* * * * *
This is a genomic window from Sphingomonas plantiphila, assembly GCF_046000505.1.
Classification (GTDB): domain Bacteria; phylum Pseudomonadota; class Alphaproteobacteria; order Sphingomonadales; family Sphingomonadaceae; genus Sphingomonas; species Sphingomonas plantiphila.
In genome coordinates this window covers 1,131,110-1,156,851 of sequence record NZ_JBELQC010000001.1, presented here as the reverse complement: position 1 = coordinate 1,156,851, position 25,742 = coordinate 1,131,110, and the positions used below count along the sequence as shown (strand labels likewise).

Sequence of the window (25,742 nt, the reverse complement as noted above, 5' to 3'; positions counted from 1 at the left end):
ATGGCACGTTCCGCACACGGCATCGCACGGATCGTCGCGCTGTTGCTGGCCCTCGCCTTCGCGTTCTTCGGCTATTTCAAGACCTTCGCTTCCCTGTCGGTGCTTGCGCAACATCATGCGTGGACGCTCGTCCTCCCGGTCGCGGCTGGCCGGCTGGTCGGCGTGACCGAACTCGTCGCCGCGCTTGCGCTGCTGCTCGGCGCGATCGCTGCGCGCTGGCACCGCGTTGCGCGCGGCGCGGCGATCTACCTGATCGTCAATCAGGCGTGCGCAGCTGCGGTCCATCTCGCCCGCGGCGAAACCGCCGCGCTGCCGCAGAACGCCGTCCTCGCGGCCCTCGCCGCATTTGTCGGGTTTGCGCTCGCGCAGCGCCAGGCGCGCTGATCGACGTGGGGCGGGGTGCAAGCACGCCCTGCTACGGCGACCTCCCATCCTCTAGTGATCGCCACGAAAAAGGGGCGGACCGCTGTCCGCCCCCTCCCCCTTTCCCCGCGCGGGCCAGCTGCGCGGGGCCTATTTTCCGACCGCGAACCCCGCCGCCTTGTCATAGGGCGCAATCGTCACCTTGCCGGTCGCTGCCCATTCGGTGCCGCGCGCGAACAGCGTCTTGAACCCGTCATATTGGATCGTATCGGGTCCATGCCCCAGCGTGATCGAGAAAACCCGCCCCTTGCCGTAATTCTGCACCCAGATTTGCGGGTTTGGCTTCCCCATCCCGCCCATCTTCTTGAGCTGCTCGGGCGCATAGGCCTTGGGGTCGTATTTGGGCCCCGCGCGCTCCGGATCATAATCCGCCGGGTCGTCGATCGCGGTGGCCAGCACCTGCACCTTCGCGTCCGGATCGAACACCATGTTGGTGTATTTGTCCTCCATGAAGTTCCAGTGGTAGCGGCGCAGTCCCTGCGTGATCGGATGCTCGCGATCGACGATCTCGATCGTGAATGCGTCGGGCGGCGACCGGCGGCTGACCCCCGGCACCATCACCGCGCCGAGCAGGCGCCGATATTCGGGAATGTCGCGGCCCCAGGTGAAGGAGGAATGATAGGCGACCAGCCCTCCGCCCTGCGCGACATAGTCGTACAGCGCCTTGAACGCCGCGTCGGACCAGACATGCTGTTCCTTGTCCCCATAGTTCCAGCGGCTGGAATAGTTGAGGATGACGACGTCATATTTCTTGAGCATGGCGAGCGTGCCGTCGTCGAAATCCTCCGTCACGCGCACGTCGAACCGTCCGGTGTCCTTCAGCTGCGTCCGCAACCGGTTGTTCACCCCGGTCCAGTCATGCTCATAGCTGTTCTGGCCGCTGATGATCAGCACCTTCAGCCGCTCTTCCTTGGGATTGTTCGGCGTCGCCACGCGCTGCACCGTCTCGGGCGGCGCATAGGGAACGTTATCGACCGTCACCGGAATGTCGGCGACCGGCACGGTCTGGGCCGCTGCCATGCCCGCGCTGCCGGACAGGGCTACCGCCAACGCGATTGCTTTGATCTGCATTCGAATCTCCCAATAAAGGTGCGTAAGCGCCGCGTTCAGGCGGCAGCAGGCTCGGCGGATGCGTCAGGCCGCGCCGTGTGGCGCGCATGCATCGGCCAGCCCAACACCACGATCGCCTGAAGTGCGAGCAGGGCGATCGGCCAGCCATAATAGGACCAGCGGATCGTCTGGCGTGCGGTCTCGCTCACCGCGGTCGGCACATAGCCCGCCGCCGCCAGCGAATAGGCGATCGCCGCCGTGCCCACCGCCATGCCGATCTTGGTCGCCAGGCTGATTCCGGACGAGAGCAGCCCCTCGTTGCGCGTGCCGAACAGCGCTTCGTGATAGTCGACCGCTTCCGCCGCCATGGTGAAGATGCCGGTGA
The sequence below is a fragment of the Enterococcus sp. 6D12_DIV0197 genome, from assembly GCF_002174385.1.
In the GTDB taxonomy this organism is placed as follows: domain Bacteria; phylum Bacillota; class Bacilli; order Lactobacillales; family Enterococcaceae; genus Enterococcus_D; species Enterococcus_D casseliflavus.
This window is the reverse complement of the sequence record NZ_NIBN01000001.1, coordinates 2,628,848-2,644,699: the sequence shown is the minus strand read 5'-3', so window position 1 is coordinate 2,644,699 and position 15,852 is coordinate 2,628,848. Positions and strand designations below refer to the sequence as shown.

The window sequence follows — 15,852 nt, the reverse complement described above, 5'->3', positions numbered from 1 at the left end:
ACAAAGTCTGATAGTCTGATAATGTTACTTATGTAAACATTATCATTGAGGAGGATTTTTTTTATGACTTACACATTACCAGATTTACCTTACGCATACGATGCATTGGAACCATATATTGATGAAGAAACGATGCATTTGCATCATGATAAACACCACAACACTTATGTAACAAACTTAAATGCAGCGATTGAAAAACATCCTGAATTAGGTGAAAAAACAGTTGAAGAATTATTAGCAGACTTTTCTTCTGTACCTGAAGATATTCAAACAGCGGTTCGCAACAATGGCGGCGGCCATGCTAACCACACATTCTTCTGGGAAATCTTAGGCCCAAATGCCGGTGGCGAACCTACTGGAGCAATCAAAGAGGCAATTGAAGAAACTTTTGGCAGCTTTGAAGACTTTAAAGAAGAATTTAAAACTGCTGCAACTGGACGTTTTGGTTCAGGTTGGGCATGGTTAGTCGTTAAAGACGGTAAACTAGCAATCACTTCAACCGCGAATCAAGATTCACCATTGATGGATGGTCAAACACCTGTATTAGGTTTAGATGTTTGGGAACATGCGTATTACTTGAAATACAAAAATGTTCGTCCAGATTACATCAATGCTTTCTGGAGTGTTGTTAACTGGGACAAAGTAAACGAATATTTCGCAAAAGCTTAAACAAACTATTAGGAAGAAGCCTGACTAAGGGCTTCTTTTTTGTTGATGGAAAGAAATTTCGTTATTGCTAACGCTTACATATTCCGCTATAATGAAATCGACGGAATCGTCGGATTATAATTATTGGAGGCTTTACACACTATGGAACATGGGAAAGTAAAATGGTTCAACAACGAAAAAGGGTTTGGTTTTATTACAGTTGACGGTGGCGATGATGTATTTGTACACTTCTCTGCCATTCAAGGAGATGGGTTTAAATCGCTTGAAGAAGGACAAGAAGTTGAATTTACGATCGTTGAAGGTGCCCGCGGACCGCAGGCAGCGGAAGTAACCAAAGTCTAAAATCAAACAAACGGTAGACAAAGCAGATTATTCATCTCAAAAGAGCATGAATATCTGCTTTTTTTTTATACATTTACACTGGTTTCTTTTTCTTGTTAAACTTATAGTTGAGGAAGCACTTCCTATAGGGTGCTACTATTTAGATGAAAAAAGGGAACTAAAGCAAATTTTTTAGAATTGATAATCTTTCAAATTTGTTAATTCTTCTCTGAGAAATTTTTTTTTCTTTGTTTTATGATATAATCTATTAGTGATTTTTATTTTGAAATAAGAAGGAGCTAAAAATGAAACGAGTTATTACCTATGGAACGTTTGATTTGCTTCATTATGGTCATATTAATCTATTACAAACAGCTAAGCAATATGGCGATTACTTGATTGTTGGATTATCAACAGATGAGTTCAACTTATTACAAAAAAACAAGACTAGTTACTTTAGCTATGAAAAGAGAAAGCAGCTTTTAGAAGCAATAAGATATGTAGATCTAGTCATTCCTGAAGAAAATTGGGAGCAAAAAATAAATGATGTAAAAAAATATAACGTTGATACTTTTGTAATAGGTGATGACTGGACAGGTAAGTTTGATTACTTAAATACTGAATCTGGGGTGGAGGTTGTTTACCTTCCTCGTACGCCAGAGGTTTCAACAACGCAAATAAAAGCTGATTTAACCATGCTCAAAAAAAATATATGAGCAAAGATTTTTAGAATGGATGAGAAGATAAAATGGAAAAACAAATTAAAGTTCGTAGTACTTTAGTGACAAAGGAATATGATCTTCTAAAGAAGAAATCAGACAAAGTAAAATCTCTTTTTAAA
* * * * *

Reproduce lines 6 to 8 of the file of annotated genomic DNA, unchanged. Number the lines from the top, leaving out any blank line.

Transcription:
The sequence below is a fragment of the Enterococcus sp. 6D12_DIV0197 genome, from assembly GCF_002174385.1.
In the GTDB taxonomy this organism is placed as follows: domain Bacteria; phylum Bacillota; class Bacilli; order Lactobacillales; family Enterococcaceae; genus Enterococcus_D; species Enterococcus_D casseliflavus.
This window is the reverse complement of the sequence record NZ_NIBN01000001.1, coordinates 2,628,848-2,644,699: the sequence shown is the minus strand read 5'-3', so window position 1 is coordinate 2,644,699 and position 15,852 is coordinate 2,628,848. Positions and strand designations below refer to the sequence as shown.